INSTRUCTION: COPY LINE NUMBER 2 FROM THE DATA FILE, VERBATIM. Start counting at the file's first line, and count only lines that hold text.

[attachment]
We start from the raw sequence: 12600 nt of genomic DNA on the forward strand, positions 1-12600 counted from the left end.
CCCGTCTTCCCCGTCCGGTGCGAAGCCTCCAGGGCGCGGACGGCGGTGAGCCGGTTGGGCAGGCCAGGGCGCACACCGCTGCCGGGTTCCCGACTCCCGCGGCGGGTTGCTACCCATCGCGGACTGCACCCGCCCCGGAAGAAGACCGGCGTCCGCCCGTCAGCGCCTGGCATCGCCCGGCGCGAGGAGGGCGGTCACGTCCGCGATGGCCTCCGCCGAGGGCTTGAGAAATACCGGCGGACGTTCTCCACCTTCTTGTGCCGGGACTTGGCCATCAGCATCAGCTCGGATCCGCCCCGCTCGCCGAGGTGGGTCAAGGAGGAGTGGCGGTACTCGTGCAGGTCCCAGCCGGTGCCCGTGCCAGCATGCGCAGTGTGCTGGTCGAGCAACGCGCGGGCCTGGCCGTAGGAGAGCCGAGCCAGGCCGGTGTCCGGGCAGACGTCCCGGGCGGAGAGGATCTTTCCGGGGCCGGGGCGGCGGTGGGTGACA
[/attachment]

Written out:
CCCGTCTTCCCCGTCCGGTGCGAAGCCTCCAGGGCGCGGACGGCGGTGAGCCGGTTGGGCAGGCCAGGGCGCACACCGCTGCCGGGTTCCCGACTCCCGCGGCGGGTTGCTACCCATCGCGGACTGCACCCGCCCCGGAAGAAGACCGGCGTCCGCCCGTCAGCGCCTGGCATCGCCCGGCGCGAGGAGGGCGGTCACGTCCGCGATGGCCTCCGCCGAGGGCTTGAGAAATACCGGCGGACGTTCTCCACCTTCTTGTGCCGGGACTTGGCCATCAGCATCAGCTCGGATCCGCCCCGCTCGCCGAGGTGGGTCAAGGAGGAGTGGCGGTACTCGTGCAGGTCCCAGCCGGTGCCCGTGCCAGCATGCGCAGTGTGCTGGTCGAGCAACGCGCGGGCCTGGCCGTAGGAGAGCCGAGCCAGGCCGGTGTCCGGGCAGACGTCCCGGGCGGAGAGGATCTTTCCGGGGCCGGGGCGGCGGTGGGTGACA